The period between the Trail of Tears and the American Civil War was a turbulent time for the Cherokees. Now that epoch is evoked in a newly rediscovered novel by one of the early twentieth century's most prolific Native voices. John Milton Oskison was a mixed-blood Cherokee known for his short stories, essays, and activism on behalf of Indian causes. Although he was the author of several novels set in Oklahoma, The Singing Bird was never published and remained in a university archive until recently. It is his only full-length novel with a Native theme and quite possibly the first historical novel written by a Cherokee. Set in the 1840s and 1850s, the time of the Cherokee removal and of conflicts between the Eastern and Western Cherokees after they settled in Indian Territory, The Singing Bird relates the adventures of missionaries to the Cherokees who participate in the removal. Focusing on the tangled relationships among the missionaries-particularly the kindly, religious Daniel and his promiscuous, selfish wife, Ellen, the qSinging Birdq of the title-the story conveys a sense of the United States inflicting injustices and broken promises upon a peaceful people. The fictional characters mingle with such historical figures as Sequoyah and Sam Houston, embedding the novel in actual events. Through this story, Oskison has fashioned a detailed depiction of the cultural complexity within the Cherokee Nation. The Singing Bird is a vivid account of the Cherokees' genius for survival and celebrates Native American cultural revitalization-the creation, through a diverse alliance of people, of a future based on traditional Cherokee values. A key document in the development both of Oskison's talent as well as Native writing during an underappreciated era, this novel is also a unique addition to American literature and history.As Powell points out, Oskisona#39;s most frequently anthologized short story, aquot;The Problem of Old Harjo, aquot; was included in ... to this edition, the most fulsome treatment of Oskison, including of The Singing Bird was Daniel Justicea#39;s analysis in Ouranbsp;...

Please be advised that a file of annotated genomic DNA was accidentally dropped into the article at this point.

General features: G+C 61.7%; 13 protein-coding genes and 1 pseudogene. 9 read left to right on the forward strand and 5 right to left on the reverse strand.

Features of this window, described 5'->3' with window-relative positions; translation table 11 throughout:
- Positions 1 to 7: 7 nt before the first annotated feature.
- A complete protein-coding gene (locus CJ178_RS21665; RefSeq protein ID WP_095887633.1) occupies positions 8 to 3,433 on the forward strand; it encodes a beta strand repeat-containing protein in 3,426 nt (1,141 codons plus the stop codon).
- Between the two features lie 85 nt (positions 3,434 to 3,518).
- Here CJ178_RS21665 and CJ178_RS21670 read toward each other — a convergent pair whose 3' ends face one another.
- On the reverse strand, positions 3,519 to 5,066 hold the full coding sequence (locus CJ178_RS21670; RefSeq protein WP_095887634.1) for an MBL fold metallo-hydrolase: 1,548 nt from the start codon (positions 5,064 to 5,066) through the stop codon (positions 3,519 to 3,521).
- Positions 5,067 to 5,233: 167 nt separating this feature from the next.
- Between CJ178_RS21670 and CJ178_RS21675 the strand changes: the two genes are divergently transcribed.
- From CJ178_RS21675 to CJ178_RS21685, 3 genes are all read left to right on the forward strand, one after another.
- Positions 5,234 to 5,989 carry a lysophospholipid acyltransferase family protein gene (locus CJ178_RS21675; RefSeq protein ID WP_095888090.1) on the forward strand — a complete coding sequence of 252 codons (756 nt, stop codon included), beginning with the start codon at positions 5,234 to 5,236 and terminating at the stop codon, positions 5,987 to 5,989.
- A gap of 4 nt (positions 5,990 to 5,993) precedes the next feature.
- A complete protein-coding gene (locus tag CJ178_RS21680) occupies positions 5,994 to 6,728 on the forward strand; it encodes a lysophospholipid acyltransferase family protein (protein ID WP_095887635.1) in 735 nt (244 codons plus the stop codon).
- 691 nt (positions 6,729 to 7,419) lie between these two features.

|Title||:||The Singing Bird|
|Author||:||John Milton Oskison|
|Publisher||:||University of Oklahoma Press - 2007|